Results Are In for CVSA’s 2022 Break Safety Week

Results Are In for CVSA’s 2022 Break Safety Week

As part of its Operation Airbrake Program, the Commercial Vehicle Safety Alliance (CVSA) slotted August 21-27 as the dates for its 2022 Brake Safety Week—an annual voluntary commercial motor vehicle brake-safety inspection, enforcement, and education initiative conducted by law enforcement jurisdictions in Canada, Mexico, and the U.S.

During the week, commercial motor vehicle inspectors across those jurisdictions conducted 38,117 inspections. Of the total number of vehicles inspected, 13.3 percent were placed out of service for brake-related critical vehicle inspection item violations—which also means that nearly 87 percent of the vehicles inspected did not have violations.

No different from inspections conducted throughout the year, inspections performed during Brake Safety Week involved inspectors compiling and then submitting brake-related data to CVSA for compilation, analysis, and release.

To that end, it’s commonplace during any given examination for inspectors to inspect required brake-system warning devices, such as ABS malfunction lamp(s) and low air-pressure warning devices. Moreover, they will ensure that the breakaway system is operable on the trailer, and inspect the tractor protection system, including the bleed-back system on the trailer.

Inspectors also identified and documented 6,305 brake hose/tube chafing violations, which are a common brake-related violation, and was the focus area for this year’s Brake Safety Week. Inspectors reported brake-hose chafing violations in four different categories, with varying levels of chafing severity, including two which were out-of-service violations.

Additionally, 11 jurisdictions with performance-based brake testers (PBBT) assessed the braking performance of 392 commercial motor vehicles during the week. Twenty-nine commercial motor vehicles failed their PBBT test—a seven percent out-of-service rate. PBBTs, based on mechanical or electronic decelerometers, assess the overall vehicle braking capability through a stopping performance test in which deceleration and/or stopping distance is obtained, independent of brake type or application method.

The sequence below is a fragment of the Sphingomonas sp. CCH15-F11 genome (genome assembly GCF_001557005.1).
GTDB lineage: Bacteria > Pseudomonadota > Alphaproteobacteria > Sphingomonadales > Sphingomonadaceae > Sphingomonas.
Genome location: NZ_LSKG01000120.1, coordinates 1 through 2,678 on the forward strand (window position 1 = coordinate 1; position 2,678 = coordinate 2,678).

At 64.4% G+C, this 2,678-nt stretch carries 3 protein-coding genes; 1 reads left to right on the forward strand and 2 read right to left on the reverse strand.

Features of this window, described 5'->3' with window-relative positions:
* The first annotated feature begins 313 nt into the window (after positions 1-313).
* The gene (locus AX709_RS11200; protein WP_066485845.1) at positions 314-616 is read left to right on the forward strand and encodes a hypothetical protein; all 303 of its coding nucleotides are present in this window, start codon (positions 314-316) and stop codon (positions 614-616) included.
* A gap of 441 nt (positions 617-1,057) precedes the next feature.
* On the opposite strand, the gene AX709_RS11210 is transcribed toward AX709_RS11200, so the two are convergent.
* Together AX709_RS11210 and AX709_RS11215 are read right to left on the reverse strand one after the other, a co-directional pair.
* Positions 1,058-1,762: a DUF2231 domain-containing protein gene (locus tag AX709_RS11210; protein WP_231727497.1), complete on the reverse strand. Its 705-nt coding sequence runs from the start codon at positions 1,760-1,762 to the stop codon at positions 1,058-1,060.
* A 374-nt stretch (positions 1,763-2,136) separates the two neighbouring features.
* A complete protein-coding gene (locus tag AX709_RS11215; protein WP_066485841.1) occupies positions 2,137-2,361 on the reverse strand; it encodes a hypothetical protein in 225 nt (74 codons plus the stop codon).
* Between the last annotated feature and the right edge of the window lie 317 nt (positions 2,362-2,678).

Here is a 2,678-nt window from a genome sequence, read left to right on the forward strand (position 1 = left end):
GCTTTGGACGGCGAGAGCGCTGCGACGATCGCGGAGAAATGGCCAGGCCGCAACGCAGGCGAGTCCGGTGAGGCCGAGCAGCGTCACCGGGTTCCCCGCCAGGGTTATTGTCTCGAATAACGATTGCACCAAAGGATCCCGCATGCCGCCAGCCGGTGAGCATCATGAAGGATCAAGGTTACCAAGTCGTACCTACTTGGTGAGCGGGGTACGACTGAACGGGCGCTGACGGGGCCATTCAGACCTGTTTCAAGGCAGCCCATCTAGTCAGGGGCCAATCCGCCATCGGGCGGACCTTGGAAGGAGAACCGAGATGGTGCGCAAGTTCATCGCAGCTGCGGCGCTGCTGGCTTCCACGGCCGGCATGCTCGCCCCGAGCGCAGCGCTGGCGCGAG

On the Lookout

During Brake Safety Week, inspectors primarily conducted the North American Standard Level I or Level V Inspection. Both inspection levels include thorough examination of brake systems and components. Inspectors will look for missing, non-functioning, loose, cracked, or broken parts, such as spider castings, return springs, brake drums or rotors, brake shoes, linings or pads, and slack adjusters. They also inspect for contaminated linings or pads, non-manufactured holes in spring brake housings, S-cam flip-over, and audible air leaks. They check for mismatched brake chambers on an axle, security of air reservoirs, condition of hoses and lines, air pressure in the system, the breakaway device, tractor protection system, pushrod travel, and brake-system warning devices.

Vehicles that did not have any vehicle and driver out-of-service violations during a Level I or Level V Inspection may have received a CVSA decal, which is a visual indicator (valid for three months) to inspectors that the vehicle was recently inspected and had no critical vehicle inspection item violations.

In all, 53 Canadian and U.S. jurisdictions, and Mexico’s Ministry of Communications and Transportation, participated in this year’s Brake Safety Week. Broken out by country, inspectors in Canada inspected 1,975 commercial motor vehicles and placed 351 (17.8 percent) out-of-service for brake-related violations. In Mexico, 1,740 commercial motor vehicles were inspected, with 44 (2.5 percent) being placed out of service. And in the U.S., of the 34,402 commercial motor vehicles inspected, 4,664 (13.6 percent) were placed out of service.

A CVSA program in partnership with the U.S. DOT’s Federal Motor Carrier Safety Administration, Operation Airbrake has inspected more than 3.4 million brakes since its inception in 1998—assuring better breaking capacity and stopping distance of large trucks and motorcoaches, and without a doubt, reducing risk to drivers and improving public safety.